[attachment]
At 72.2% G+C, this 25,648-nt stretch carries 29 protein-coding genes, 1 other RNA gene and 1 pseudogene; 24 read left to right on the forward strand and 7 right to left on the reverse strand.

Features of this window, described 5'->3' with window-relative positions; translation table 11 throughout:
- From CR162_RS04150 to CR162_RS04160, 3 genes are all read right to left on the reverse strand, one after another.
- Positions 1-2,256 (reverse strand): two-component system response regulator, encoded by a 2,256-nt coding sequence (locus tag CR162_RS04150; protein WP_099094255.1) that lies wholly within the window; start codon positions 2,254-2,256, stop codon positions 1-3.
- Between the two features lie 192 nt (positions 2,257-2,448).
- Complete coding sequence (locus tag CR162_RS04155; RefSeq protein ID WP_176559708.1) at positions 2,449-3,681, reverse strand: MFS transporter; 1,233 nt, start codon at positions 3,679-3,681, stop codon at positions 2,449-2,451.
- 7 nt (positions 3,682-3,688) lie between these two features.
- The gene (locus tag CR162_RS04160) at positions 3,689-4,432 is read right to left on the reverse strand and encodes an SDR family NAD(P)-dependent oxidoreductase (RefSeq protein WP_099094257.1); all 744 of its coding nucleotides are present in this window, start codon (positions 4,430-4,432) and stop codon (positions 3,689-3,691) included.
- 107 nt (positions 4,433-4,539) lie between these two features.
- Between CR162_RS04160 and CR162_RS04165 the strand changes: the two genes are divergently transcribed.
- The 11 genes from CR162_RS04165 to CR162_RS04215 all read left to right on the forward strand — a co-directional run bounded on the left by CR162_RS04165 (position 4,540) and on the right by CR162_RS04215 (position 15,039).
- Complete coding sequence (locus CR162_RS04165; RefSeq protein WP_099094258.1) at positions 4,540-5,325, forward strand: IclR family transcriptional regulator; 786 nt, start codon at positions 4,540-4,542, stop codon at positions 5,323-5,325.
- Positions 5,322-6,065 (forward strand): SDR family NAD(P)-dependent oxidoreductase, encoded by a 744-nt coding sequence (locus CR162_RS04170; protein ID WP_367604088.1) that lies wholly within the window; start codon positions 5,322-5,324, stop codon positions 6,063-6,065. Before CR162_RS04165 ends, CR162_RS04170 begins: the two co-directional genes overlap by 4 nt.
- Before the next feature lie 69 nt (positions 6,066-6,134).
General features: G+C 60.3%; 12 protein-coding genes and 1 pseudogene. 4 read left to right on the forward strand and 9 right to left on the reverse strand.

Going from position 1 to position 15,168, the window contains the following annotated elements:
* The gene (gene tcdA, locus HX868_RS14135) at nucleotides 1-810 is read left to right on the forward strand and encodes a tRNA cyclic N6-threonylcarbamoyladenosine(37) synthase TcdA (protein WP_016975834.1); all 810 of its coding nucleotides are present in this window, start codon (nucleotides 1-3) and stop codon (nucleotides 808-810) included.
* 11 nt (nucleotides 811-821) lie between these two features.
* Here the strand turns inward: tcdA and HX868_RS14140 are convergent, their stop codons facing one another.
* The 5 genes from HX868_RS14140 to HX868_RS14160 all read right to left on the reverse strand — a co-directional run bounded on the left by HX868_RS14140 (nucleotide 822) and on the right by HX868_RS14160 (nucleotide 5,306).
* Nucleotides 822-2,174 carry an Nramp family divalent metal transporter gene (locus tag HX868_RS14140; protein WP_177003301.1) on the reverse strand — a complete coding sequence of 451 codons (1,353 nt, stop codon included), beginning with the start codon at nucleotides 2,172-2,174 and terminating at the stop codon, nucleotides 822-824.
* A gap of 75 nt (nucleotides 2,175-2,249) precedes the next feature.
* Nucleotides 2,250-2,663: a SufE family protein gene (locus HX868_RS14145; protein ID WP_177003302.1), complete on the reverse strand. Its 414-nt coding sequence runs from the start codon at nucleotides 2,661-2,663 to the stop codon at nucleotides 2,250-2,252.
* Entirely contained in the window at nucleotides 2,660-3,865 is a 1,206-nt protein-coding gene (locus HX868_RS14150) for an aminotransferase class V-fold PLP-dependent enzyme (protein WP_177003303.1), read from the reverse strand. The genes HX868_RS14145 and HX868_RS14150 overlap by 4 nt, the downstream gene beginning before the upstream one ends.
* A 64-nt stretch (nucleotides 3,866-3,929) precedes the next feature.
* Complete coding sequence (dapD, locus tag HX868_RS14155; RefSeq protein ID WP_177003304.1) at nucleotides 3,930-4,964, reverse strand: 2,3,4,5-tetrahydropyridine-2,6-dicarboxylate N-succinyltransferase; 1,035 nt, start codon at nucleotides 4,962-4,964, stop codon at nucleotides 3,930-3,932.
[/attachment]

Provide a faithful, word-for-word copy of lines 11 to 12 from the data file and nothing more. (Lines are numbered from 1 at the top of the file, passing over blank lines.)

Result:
- The 11 genes from CR162_RS04165 to CR162_RS04215 all read left to right on the forward strand — a co-directional run bounded on the left by CR162_RS04165 (position 4,540) and on the right by CR162_RS04215 (position 15,039).
- Complete coding sequence (locus CR162_RS04165; RefSeq protein WP_099094258.1) at positions 4,540-5,325, forward strand: IclR family transcriptional regulator; 786 nt, start codon at positions 4,540-4,542, stop codon at positions 5,323-5,325.